Example Two

Mr B is employed by Z Ltd and receives an annual salary of £48,000, (£4,000 per month). Mr B has opted to make pension contributions via auto enrolment. Mr B makes contributions of 4% net (5% gross), with Z Ltd making a 3% (gross) contribution.
 
Each month, Mr B currently receives net pay of 2,884 after deduction of PAYE of £591, employees NIC of £385 and his personal auto enrolment pension contribution of £140. On this salary, the employer (Z Ltd) pays employers' NIC of £450 and the employers’ auto enrolment pension contribution of £105.
 
The available grant for Z Ltd is the lower of (a) 80% of £4,000 plus the employers’ NIC & auto enrolment contribution and (b) £2,500 plus the employers’ NIC payable & auto enrolment pension contribution. A grant of £2,804 would therefore be available to Z Ltd in this case – the maximum wage reimbursement amount of £2,500 plus employers’ NIC on this amount of £244 and employers’ auto enrolment contribution of £60.
 
The cash required by Z Ltd to furlough based on maintaining the existing salary is £1,751 per month. This is the difference between the “normal” cost to the employer (£4,555 – gross wages of £4,000 plus employers’ NIC of £450 & employers auto enrolment contribution of £105) less the grant amount of £2,804.
 
It is a matter for employment law whether the employer is required to pay this top up. Discussions with employees may result in a different arrangement being agreed during the furlough period.

Were Mr B to agree to a reduction in wages to the grant amount, his net pay would equal £1,925 – gross salary of £2,500 less PAYE of £291, employees NIC of £205 and his auto enrolment pension contribution of £79.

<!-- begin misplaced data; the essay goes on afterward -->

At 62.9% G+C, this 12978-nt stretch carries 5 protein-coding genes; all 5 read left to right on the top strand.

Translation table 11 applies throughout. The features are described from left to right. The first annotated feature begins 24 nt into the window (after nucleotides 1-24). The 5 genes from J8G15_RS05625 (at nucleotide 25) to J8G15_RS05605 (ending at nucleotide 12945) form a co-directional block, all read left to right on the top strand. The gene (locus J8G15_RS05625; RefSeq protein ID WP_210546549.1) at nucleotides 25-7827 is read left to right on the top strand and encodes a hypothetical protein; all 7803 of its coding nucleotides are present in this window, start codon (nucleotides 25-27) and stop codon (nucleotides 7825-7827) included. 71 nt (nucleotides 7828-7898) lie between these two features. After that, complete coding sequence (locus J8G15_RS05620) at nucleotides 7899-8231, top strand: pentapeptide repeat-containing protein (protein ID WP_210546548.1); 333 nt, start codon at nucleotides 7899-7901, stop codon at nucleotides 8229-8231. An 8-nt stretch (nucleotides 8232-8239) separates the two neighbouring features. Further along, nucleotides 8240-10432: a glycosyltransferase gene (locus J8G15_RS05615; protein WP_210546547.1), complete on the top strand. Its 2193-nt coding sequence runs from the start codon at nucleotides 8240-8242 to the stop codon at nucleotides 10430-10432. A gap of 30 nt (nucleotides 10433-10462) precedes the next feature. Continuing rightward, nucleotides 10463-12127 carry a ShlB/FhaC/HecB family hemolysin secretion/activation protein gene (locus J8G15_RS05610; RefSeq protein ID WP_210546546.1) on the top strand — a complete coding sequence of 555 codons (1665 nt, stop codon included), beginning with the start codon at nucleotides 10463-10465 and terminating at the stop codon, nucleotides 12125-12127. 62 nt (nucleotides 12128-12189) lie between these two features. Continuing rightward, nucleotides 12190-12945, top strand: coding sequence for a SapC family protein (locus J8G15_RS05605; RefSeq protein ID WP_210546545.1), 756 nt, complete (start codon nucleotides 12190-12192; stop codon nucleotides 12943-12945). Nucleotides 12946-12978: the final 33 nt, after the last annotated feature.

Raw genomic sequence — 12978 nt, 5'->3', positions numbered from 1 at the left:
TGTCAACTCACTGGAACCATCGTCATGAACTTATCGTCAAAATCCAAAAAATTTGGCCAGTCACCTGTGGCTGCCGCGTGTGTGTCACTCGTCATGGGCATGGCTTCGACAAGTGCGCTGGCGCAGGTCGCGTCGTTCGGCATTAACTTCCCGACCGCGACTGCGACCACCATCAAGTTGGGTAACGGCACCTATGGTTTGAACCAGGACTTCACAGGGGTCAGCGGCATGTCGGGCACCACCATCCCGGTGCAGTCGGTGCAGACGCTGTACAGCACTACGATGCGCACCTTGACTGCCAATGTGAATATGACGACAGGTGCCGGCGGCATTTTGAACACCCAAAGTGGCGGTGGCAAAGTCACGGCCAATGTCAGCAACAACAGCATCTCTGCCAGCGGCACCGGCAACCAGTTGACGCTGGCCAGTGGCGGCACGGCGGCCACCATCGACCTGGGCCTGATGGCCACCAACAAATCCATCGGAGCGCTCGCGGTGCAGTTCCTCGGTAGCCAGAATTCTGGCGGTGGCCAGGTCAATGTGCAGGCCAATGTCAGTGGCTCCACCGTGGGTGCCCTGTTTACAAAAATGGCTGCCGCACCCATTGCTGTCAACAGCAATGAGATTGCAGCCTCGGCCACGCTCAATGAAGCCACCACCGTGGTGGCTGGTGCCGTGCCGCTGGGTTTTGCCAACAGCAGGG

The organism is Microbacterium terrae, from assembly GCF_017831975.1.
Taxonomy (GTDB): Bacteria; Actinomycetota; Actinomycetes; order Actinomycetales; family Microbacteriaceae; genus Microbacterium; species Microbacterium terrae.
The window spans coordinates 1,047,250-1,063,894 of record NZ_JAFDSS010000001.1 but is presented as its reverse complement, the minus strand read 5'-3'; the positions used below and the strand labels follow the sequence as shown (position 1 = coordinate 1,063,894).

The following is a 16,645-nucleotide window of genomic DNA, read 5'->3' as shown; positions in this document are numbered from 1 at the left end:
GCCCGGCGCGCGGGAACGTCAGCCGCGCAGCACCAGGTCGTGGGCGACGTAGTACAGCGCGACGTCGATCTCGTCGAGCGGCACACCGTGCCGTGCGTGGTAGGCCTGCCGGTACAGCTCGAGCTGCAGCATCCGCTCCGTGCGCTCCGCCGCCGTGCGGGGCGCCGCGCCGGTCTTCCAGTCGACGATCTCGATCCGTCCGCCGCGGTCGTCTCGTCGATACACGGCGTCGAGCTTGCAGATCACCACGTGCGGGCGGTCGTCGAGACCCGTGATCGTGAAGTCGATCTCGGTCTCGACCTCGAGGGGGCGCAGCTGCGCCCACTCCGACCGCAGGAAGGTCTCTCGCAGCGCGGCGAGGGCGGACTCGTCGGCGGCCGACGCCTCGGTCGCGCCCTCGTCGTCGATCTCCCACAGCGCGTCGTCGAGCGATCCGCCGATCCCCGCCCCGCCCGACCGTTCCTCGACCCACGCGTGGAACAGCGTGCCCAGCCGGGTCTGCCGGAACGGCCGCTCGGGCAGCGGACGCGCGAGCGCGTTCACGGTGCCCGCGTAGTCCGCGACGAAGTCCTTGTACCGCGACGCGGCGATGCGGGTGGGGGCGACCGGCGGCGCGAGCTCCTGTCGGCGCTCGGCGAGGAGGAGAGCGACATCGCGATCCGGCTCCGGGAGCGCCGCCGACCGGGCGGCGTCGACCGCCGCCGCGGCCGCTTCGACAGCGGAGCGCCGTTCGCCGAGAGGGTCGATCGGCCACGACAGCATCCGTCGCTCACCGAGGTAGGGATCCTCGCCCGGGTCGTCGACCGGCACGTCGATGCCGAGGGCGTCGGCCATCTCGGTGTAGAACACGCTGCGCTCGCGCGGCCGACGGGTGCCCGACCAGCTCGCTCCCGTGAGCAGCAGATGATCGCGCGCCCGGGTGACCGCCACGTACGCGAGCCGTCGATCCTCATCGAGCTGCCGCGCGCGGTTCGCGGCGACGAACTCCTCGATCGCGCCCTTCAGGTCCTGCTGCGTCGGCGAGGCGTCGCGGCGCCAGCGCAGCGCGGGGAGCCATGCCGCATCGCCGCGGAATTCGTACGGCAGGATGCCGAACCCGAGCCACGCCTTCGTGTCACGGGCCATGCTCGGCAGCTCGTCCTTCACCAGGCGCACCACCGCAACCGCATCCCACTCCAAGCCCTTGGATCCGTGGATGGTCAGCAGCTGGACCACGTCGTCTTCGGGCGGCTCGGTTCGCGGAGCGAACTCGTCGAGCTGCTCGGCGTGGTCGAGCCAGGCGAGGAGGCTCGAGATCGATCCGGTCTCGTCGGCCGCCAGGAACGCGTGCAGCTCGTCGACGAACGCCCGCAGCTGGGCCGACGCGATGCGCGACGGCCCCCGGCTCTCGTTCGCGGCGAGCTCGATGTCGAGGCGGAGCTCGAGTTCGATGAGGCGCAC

Further information based on how the scheme will work:
 
We understand that the rules for the scheme are being designed with underlying reference to employment law. If the individual is still under contract, They can expect to receive his salary in full. The grant paid to the employer should not be taken as the new maximum cost of employment to the employer unless the contract has been varied by agreement.
 
Subject to the employment contract and any amendment, the salary, which the employer actually pays the employee during the furlough period, may be different to the pay used to determine the available grant.

The Coronavirus Job Retention Scheme- FAQ’s

If you have concerns or questions, please contact us on 01932 830664 or through your usual client partner contact. As further details are announced, we will keep you informed.

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About the author

Richard Hayward is a WardWilliams partner who advise clients of the latest rules and regulations.